Last Updated: Mon Dec 27, 2010 23:16 pm (KSA) 20:16 pm (GMT)

Turkey, Iran and a nuclear OPEC

Bülent Keneş

Turkey’s facilitator role in nuclear negotiations between Iran and the West (specifically the P5+1) has resumed with some change in form. After much noise and clatter after Turkey voted “no” to the United Nations Security Council’s resolution on a number of sanctions against Iran, the parties chose İstanbul as the venue for their meeting slated for late January 2011, which confirms Turkey’s objective and neutral role and position in these talks.

As a short reminder, Turkey had teamed up with Brazil to step in at a time when talks came to a standstill, and, in collaboration with the U.S. and other Western allies, met with Iran. A uranium swap deal was signed on May 17, 2010, in Tehran as a confidence-building measure in the settlement of the nuclear dispute. This deal, inked by and between Iran and Turkey and Brazil, had been announced as the Tehran Declaration.

Despite the fact that a nuclear fuel swap deal had been concluded with the criteria they had previously specified, the U.S.-lead camp, offended even by Iran’s peaceful nuclear research, had adopted a series of sanctions at the UN Security Council in order to bring Iran into line. During voting, Turkey and Brazil had said “no,” which sparked heated debates about Turkey’s likely alienation from the Western camp, and this voting had been used as major proof of an axis change. But was this what had really happened? On the day of voting, why did Turkey -- which had exerted much effort to ensure that Lebanon and Bosnia and Herzegovina did not say no -- say no to the sanctions in the first place? Why was it asked to host nuclear talks in İstanbul although it had said no to the sanctions? If there is an inconsistency about this, is it Turkey’s or those who claimed Turkey’s axis had shifted?

The answers to these questions are not so complicated. Vigilant observers of the process are quite aware of the fact that the U.S.-led Western camp has been applying double standards to the issue of nuclear weapons. But still, what Turkish Foreign Minister Ahmet Davutoğlu said during a year-end meeting he held on Saturday with representatives of various newspapers and TV channels to evaluate the performance of Turkish diplomacy in 2010 has the potential to shed light on how Turkey sees the whole picture.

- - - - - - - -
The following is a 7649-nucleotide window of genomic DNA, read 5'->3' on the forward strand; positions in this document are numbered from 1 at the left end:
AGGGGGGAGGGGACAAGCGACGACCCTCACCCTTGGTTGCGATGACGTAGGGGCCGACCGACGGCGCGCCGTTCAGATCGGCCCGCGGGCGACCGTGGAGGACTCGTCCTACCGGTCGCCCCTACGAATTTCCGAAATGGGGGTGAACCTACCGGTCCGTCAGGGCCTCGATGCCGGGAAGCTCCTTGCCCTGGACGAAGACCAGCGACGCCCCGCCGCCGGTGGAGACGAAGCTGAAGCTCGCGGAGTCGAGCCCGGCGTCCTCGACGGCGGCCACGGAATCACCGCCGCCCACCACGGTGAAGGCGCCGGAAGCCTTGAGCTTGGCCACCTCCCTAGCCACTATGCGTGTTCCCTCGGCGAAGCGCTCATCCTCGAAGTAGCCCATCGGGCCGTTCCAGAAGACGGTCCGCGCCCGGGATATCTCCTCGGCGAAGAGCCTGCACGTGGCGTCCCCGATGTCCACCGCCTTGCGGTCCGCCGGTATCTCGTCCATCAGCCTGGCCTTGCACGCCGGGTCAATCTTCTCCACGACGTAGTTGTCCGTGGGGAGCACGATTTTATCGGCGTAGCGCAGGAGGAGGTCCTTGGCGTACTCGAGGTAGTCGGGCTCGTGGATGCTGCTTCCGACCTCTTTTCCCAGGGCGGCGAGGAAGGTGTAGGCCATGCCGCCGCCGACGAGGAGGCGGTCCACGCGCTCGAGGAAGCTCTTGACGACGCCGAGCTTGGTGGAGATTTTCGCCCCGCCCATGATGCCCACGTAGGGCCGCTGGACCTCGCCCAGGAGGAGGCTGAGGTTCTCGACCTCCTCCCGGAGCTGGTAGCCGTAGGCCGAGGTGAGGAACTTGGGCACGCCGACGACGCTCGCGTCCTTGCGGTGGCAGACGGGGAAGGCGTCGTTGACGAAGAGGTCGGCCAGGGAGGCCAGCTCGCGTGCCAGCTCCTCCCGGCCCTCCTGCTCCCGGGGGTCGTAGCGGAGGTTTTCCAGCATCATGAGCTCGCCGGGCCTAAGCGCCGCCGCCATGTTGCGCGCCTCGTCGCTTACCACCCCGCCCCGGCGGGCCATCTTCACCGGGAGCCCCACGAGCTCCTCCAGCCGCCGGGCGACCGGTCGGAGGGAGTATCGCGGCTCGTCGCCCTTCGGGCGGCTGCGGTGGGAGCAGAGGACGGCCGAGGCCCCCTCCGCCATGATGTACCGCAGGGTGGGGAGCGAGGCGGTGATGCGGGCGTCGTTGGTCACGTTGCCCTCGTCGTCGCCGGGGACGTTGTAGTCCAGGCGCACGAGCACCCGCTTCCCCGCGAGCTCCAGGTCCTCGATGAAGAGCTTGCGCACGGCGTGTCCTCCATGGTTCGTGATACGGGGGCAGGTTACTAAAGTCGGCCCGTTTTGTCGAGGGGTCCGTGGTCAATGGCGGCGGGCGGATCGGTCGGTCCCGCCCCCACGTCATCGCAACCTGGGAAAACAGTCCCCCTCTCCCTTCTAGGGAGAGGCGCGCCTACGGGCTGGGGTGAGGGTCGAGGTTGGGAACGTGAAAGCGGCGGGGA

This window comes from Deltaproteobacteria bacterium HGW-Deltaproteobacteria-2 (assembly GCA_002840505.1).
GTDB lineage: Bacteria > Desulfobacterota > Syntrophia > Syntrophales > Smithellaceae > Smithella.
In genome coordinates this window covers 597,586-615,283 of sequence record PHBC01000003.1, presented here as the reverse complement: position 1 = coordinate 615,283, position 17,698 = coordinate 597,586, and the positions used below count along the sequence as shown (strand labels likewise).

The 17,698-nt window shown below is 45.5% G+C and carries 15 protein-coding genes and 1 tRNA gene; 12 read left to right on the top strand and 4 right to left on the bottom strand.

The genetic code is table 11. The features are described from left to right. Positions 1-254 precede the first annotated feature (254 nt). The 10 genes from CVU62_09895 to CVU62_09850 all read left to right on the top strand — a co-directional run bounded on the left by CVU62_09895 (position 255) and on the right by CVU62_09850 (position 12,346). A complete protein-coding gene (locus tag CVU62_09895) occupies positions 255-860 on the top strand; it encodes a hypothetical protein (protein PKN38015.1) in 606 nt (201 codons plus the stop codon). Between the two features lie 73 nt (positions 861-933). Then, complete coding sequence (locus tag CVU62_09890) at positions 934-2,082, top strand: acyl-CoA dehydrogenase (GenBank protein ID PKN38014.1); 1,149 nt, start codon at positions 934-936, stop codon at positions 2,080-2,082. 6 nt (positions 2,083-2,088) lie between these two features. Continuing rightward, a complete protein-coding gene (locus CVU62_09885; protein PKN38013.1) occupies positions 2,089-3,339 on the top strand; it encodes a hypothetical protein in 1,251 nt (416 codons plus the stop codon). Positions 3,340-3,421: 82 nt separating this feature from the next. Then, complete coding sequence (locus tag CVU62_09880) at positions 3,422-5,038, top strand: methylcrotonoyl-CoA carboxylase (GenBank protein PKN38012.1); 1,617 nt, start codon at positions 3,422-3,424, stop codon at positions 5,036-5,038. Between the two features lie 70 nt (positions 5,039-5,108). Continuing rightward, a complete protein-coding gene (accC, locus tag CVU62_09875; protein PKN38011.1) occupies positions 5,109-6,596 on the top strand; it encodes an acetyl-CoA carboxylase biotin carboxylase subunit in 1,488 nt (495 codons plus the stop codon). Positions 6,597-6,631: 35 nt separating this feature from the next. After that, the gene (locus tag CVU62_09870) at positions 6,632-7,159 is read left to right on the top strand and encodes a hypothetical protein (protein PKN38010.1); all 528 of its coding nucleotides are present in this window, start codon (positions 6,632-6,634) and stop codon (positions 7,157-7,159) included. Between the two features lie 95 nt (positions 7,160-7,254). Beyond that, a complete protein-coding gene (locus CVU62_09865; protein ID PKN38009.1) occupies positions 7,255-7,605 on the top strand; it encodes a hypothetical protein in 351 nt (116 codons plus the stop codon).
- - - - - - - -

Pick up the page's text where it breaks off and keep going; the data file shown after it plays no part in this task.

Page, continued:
For Davutoğlu, everything Turkey did in connection with nuclear negotiations with Iran was in compliance with its “principled policy.” Stressing that Turkey, like other countries, “is definitely against an Iran that possesses nuclear weapons,” Davutoğlu elaborated: “We don’t want any country to possess nuclear weapons. We regard the limitations on peaceful nuclear technology not as security oriented, but as economically motivated. This is because nuclear weapons are a matter of security while nuclear technology is a matter of economics. We do not want Iran to have nuclear weapons, but we are against other countries’ attempt to impose limitations on the use of nuclear technology for peaceful purposes under the pretext of doubts.”

Apparently, Ankara has doubts and concerns that the countries that are trying to keep Iran from pursuing its nuclear activities are trying to prevent developing countries like Turkey from using nuclear energy. Indeed, the Turkish economy is growing rapidly and aims to become one of the world’s top 10 countries with an economy worth $2.5 trillion by 2023 -- the 100th anniversary of the establishment of the republic. As it does not have natural energy resources such as natural gas or oil and has only limited renewable energy resources, there is only one source that can supply the energy Turkey will need: nuclear energy. Moreover, once nuclear energy technology is acquired, it stands out as the cheapest form of energy.